Potential neonicotinoid impact on honey bees (Apis mellifera) in cantaloupe production

Monday, November 17, 2014: 11:24 AM
Oregon Ballroom (Oregon Convention Center)
Kira L. Nixon , Entomology, Purdue University, West Lafayette, IN
Master of Science


Potential neonicotinoid impact on honey bees (Apis mellifera) in cantaloupe production


Kira Nixon, Dr. Rick Foster


Purdue University

Honey bees (Apis mellifera) provide pollination services to many agricultural crops, including cucurbits. The presence of neonicotinoid residues in the pollen of flowers threatens honey bee health. Neonicotinoid insecticides are generally safer, more selective, and often more effective for managing pests than other classes of insecticides. Many neonicotinoids are, however, highly toxic to honey bees. Neonicotinoid use may be one contributing factor to the alarming decline of honey bee populations occurring in North America. The goals of this study were to first determine the potential neonicotinoid impact on honey bees in muskmelon production and to secondly determine the extent and duration of striped cucumber beetle control among treatments. Quantifying the potential neonicotinoid impact on honey bees was accomplished with two major objectives. First, I determined the residue concentrations of several recommended neonicotinoids applied at high and low label rates in muskmelon pollen. The delivery methods for the neonicotinoids included bedding tray applications, transplant soil drenches, foliar sprays, and seed treatments. Secondly, I coupled the field residue concentrations with known honey bee toxicological sensitivity to determine the health risk associated with such neonicotinoids and delivery methods. The neonicotinoids evaluated were imidacloprid, thiamethoxam, and acetamiprid and their corresponding metabolites imidacloprid olefin, 5-hydroxyimidacloprid, and clothianidin. The concentrations of thiamethoxam applied as a Platinum soil drench and Actara foliar spray as well as imidacloprid applied as an Admire Pro soil drench were present at levels that may cause adverse effects on honey bees. There are no known negative effects on honey bees at the concentration levels determined from the application of the thiamethoxam FarMore seed treatment and acetamiprid Assail foliar spray. The results have enabled us to modify our neonicotinoid product and application method recommendations to growers to maximize insecticide efficacy while minimizing honey bee health risks.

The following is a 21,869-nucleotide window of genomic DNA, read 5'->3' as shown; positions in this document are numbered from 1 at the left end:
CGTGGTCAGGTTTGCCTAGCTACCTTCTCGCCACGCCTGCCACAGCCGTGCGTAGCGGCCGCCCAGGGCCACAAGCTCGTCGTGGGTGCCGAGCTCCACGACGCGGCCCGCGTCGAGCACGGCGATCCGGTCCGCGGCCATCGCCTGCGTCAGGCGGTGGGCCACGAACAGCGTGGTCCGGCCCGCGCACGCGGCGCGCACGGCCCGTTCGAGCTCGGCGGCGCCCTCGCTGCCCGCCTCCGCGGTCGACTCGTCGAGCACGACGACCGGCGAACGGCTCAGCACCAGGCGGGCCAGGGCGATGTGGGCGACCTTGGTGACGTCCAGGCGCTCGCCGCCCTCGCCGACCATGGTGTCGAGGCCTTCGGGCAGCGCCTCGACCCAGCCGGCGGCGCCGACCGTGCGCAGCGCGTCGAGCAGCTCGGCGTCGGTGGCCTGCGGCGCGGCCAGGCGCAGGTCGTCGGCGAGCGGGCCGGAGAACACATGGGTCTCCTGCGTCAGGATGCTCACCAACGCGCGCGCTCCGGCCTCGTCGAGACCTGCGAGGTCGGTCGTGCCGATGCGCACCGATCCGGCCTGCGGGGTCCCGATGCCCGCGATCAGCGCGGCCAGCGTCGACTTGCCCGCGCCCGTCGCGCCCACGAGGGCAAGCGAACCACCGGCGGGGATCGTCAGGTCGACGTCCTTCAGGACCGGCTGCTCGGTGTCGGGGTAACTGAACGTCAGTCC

Keywords: honey bee, pollen, neonicotinoids, cantaloupe